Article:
US, El Sal­vador sign asy­lum deal, but with de­tails vague

The Morning Call - - LOCAL NEWS - By Colleen Long and Astrid Galvan

NEW YORK — The United States on Fri­day signed an agree­ment to help make one of Cen­tral Amer­ica’s most vi­o­lent coun­tries, El Sal­vador, a haven for mi­grants seek­ing asy­lum, but pro­vided few de­tails about how it will un­fold.

Act­ing Home­land Se­cu­rity Sec­re­tary Kevin McAleenan and El Sal­vador’s for­eign min­is­ter, Alexan­dra Hill Tinoco, signed the “co­op­er­a­tive asy­lum agree­ment” in a live-streamed press con­fer­ence. They lauded the two coun­tries for work­ing to­gether to stem mi­gra­tion to the U.S. but pro­vided few de­tails about when the agree­ment takes ef­fect, who is af­fected and how.

In­stead, McAleenan, who called the agree­ment “a big step for­ward,” and Hill Tinoco dis­cussed U.S. as­sis­tance in mak­ing El Sal­vador a safer and more pros­per­ous place for its cit­i­zens. Hill Tinoco talked about end­ing gang vi­o­lence.

“I mean, those in­di­vid­u­als threaten peo­ple, those in­di­vid­u­als kill peo­ple, those in­di­vid­u­als request for the poor­est and most vul­ner­a­ble pop­u­la­tion to pay just to cross the street,” she said, adding that her coun­try needs more in­vest­ment from the U.S. and other na­tions.

The agree­ment, first re­ported by The As­so­ci­ated Press, could lead to mi­grants from third coun­tries ob­tain­ing refuge in El Sal­vador even though many Sal­vado­rans are flee­ing their na­tion and seek­ing asy­lum in the United States. A Sal­vado­ran del­e­ga­tion has been in the U.S. this week to discuss the mat­ter.

It’s the lat­est ef­fort by Pres­i­dent Don­ald Trump’s ad­min­is­tra­tion to force asy­lum-seek­ers in Cen­tral Amer­ica to seek refuge out­side the United States. Im­mi­gra­tion of­fi­cials also are forc­ing more than 42,000 peo­ple to re­main in Mex­ico as their cases play out and have changed pol­icy to deny asy­lum to any­one who tran­sited through a third coun­try en route to the south­ern border of the U.S.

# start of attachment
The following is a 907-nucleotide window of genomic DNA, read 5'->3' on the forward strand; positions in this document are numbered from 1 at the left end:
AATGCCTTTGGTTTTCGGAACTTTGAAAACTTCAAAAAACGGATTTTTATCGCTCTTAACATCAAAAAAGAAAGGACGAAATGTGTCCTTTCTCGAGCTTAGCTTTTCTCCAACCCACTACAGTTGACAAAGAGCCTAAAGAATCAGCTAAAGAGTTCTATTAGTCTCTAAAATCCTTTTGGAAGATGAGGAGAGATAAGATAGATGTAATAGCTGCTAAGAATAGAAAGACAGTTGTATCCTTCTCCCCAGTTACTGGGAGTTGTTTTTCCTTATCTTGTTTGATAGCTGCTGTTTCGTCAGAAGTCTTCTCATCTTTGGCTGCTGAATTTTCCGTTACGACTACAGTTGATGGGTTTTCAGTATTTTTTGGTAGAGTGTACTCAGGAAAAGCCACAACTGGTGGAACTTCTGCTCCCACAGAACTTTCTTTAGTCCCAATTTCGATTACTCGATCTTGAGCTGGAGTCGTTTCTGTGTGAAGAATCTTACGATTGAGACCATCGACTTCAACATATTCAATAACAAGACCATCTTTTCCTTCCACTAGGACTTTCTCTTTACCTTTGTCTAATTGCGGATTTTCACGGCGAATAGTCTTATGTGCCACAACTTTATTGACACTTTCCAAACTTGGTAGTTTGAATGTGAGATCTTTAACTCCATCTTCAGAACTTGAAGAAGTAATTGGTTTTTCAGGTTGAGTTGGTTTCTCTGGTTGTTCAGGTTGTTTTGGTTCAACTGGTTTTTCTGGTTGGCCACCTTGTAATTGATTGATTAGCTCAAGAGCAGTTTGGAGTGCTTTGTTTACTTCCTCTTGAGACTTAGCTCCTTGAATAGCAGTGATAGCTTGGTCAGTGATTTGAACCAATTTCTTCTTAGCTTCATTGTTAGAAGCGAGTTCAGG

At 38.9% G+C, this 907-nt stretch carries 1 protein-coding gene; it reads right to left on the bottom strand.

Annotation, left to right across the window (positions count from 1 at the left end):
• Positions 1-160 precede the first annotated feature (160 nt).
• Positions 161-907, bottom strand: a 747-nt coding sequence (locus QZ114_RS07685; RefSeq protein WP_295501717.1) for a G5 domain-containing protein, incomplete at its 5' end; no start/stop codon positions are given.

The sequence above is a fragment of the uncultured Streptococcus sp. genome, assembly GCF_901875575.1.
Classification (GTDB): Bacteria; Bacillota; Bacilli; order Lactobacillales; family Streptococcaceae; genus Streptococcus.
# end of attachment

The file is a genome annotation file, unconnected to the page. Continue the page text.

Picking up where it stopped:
Con­dem­na­tion from mi­grant and refugee ad­vo­cates was swift.

“To­day’s an­nounce­ment of a ‘co­op­er­a­tive asy­lum agree­ment’ be­tween the United States and El Sal­vador is yet an­other ex­am­ple of the U.S. gov­ern­ment’s cal­lous dis­re­gard for the safety and lives of peo­ple flee­ing vi­o­lence in Cen­tral Amer­ica,” said Ali­son Parker, man­ag­ing di­rec­tor for the U.S. pro­gram of Hu­man Rights Watch. “El Sal­vador does not have the ca­pac­ity to keep its own na­tion­als safe, much less mi­grants from any other coun­try.” Parker added that only 18 peo­ple are seek­ing asy­lum in­side El Sal­vador.

McAleenan also signed a so-called “safe third coun­try” agree­ment with Gu­atemala, but of­fi­cials in that coun­try are still work­ing out how it would be im­ple­mented.

The ar­range­ment with El Sal­vador was not de­scribed as a “safe third coun­try” agree­ment, un­der which na­tions agree that their re­spec­tive coun­tries are safe enough and have ro­bust enough asy­lum sys­tems, so that if mi­grants tran­sit through one of the coun­tries they must re­main there in­stead of mov­ing on to an­other coun­try.

The U.S. of­fi­cially has only one such agree­ment in place, with Canada.

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